The leadership of both organizations recognizes the importance of taking positive actions like this and hopes that this partnership agreement will be the beginning of a more unified National veterans service organization coalition.
Contact Information:

Cold War Veterans Association Vietnam Veterans of America, Inc.

California Chapter California State Council

1267 Fitzgerald Rd P.O. Box 760

Simi Valley, CA 93065 Yuba City, CA 95992

Cold War Service Medal Online Petition

Cold War Veteran Joe Martin has created an online petition calling upon the Secretary of Defense to authorize the Cold War Service Medal. The petition for the long overdue medal may be found at…

Additions to WWW.RB-29.NET

Chuck and Nell Stone

During the past few weeks we have made four additions to our web site resources some of which may be of interest to you. They include the following references:
1) A selection of three related stories of U.S. Naval Aviation In the South Pacific during WW II Featuring the Lexington Aircraft Carrier and her dedicated crew as key participants in The Battle of the Marianas — June 1944
2) A story of the WW II shoot-down and POW experience as related by a B-17 Ball Gunner: The Charles Reed Holden Story by Charles “Reed” Holden as told through William A. “Bill” Sutton
3) A Contributed Information piece entitled Guidelines in Dealing with Identity Theft
4) A new Fun Stuff item # 11 The Future of Military Funding

Cold War Times March / April 2003 p. 10

UMBC To Host “Atomic Culture: Cold War Civil Defense”

Professor Joseph N. Tatarewicz

The University of Maryland Baltimore County (UMBC) will be hosting "Atomic Culture: Cold War Civil Defense" featuring Jayne Loader, Co-Master of Quincy House, Harvard College on Tuesday 4 March 2003 at 4:00 pm at the Albin O. Kuhn Library Gallery. In 1977 Jayne Loader joined Kevin Rafferty and Pierce Rafferty to produce a documentary based on 10,000 U.S. Government films on nuclear attack and civil defense. Using only original audio and video with no narration, “The Atomic Café” debuted in 1982 to critical acclaim worldwide. It has been shown continuously since, and was recently released on DVD.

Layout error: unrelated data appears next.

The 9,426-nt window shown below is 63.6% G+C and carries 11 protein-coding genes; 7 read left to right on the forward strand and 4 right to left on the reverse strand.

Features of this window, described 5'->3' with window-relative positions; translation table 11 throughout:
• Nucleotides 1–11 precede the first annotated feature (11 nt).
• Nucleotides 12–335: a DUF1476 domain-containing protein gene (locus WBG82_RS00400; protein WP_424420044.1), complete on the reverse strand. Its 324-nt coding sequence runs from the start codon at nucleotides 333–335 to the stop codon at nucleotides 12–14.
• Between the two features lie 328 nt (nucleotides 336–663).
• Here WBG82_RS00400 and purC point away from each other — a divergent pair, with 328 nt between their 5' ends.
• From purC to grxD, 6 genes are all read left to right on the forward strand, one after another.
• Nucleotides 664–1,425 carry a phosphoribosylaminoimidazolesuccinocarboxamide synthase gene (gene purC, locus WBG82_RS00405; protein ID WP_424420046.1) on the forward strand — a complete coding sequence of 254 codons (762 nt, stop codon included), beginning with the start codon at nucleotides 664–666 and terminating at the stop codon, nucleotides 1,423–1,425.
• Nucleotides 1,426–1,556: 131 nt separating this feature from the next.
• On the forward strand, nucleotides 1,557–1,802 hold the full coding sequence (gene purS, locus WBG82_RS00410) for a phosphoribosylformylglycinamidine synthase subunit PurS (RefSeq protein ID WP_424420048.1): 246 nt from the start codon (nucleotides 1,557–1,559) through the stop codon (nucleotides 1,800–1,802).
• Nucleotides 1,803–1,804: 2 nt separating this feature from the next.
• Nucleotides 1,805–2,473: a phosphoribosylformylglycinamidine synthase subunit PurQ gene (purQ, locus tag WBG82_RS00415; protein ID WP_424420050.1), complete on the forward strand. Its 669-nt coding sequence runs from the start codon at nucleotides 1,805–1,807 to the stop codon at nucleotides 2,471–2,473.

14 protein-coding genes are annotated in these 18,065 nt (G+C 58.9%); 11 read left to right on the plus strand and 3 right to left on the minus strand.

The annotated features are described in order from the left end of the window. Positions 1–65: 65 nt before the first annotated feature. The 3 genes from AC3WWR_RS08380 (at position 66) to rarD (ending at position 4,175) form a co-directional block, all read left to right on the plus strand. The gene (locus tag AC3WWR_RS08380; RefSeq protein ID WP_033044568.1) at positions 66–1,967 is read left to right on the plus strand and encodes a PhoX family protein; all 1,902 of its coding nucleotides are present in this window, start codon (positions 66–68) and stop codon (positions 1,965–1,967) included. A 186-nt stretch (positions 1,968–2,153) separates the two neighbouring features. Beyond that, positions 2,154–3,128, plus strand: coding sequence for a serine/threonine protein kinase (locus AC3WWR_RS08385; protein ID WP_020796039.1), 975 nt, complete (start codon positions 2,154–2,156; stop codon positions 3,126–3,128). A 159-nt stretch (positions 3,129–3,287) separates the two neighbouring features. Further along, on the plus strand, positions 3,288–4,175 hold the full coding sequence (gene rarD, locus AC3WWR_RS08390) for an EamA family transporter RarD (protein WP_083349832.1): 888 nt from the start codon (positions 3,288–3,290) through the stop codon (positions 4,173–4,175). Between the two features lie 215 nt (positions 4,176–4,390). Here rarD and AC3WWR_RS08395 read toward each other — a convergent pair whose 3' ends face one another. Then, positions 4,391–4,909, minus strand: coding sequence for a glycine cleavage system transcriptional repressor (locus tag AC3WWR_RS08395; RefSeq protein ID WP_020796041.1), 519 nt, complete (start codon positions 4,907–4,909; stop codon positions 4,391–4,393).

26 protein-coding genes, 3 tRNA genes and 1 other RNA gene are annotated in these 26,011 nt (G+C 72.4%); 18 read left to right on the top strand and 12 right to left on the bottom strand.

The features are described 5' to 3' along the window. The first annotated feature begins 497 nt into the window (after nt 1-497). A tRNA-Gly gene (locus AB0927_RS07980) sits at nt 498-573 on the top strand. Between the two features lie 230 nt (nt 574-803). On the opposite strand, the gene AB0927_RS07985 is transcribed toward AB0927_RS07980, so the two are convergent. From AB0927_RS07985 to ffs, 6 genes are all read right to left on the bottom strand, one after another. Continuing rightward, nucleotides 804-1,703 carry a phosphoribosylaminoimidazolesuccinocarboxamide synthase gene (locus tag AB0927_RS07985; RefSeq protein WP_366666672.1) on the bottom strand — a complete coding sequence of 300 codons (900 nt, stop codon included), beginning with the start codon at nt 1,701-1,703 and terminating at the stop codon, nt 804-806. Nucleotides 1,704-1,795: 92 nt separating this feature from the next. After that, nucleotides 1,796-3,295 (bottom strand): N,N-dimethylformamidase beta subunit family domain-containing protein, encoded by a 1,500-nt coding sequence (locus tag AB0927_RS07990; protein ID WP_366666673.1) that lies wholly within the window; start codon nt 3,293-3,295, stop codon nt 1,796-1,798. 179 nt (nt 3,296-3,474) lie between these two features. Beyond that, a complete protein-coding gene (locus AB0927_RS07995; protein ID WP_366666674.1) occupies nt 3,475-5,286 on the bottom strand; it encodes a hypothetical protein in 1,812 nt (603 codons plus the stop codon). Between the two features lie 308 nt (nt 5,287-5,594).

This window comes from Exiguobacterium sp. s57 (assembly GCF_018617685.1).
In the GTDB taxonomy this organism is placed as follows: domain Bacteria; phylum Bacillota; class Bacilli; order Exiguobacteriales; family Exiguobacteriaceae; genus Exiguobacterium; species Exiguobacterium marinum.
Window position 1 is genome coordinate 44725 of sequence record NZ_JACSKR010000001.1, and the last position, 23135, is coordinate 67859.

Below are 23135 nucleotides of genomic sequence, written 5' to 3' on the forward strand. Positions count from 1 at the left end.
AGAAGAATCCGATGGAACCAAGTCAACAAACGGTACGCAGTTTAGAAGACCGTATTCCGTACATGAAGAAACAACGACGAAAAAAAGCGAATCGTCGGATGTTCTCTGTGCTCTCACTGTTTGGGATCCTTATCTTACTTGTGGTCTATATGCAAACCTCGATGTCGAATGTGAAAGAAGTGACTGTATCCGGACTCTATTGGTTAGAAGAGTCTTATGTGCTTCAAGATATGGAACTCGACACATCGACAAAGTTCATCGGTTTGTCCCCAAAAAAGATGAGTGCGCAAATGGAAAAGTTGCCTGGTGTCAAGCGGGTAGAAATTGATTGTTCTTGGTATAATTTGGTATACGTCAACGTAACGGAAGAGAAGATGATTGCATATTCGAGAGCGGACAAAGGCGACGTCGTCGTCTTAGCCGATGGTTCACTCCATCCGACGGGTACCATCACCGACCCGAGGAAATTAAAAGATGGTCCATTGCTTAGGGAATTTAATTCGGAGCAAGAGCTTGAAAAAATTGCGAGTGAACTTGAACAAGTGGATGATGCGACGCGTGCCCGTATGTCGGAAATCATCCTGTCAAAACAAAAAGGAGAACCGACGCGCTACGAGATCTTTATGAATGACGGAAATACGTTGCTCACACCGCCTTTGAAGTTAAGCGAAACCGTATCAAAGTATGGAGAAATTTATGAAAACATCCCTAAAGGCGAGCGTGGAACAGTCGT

For Directions to UMBC see
For Further information or queries, contact:

Professor Joseph N. Tatarewicz

Department of History

(410) 455-2312

Cold War Times March / April 2003 p. 11


Bill Geerhart
Uranium, plutonium, M.A.D., détente, glasnost, Yakov Smirnoff’s career: These are but a few of the leftovers--toxic and otherwise--from the Cold War. Like the radioactive material that is still floating around out there in decommissioned missiles and the stray suitcase, many other reminders of the epic struggle of our time remain in our collective midst. The legacy of the Cold War has been and will continue to be fodder for numerous academic papers and tomes that seek to predict the future impact of this period. Unfortunately, with but a few notable exceptions, there is a tendency to relegate the pop cultural fallout from this era to the realm of kitschy nostalgia. This is a regrettable trend because while it is laudable to memorialize pieces of the Berlin Wall and the pens that signed the SALT II treaty--as well as the diplomacy that made these breakthroughs possible--it is also worthwhile to recognize the effect this time had on the culture.

To be sure, every war produces its fair share of nostalgic touchstones. World War I had the doughboys, “It’s a Long Way to Tipperary,” and prosthetic noses. World War II had Glen Miller, Rosie the Riveter and about a million mostly awful B-war films. Korea and Vietnam, themselves sideshows of the grander epoch, had their own impact on the culture (well, at least Korea had “MASH”). But none of the preceding wars can hold a candle to the cultural effect the forty-plus-year Cold War had on the United States and the world. The combination of science, the military/industry and government pitted against such a worthy adversary as the U.S.S.R. was a phenomenon that the growing mass media eagerly exploited.

The early Cold War (for ease of demarcation: Post-Soviet A-bomb detonation/pre-JFK assassination) was the period that really defined the era. Mention the Cold War today and people—even youngsters—will cite things from the “classic years,” “Duck and Cover” and fallout shelters, not Reykjavik, KAL 007 or Mathius Rust.
Cold War Times March / April 2003 p. 12
The widespread pervasiveness of all things atomic during this 1949-1963 time frame and its lingering after-effects still boggle the imagination. Films, novels, music, television, art, advertising and even fashion (if you didn’t already know, you can thank the Cold War for the Bikini—well, at least the name) were all influenced (or, if you prefer contaminated) by the Bomb and the attendant battle of wills between the superpowers. The bizarre music (“The Atomic Blond Polka” springs to mind) of this period alone could fill volumes of scholarly text if only the academics realized the potential. So could all the strange movies and pulp novels that used atomic war or testing as their main plot points. The Las Vegas Miss Atomic Bomb pageant of 1953 is worth at least a “think piece” in the New Republic! Alas, no. Instead it is left to the pop historians and their websites and History Channel documentaries to ponder the meaning of it all.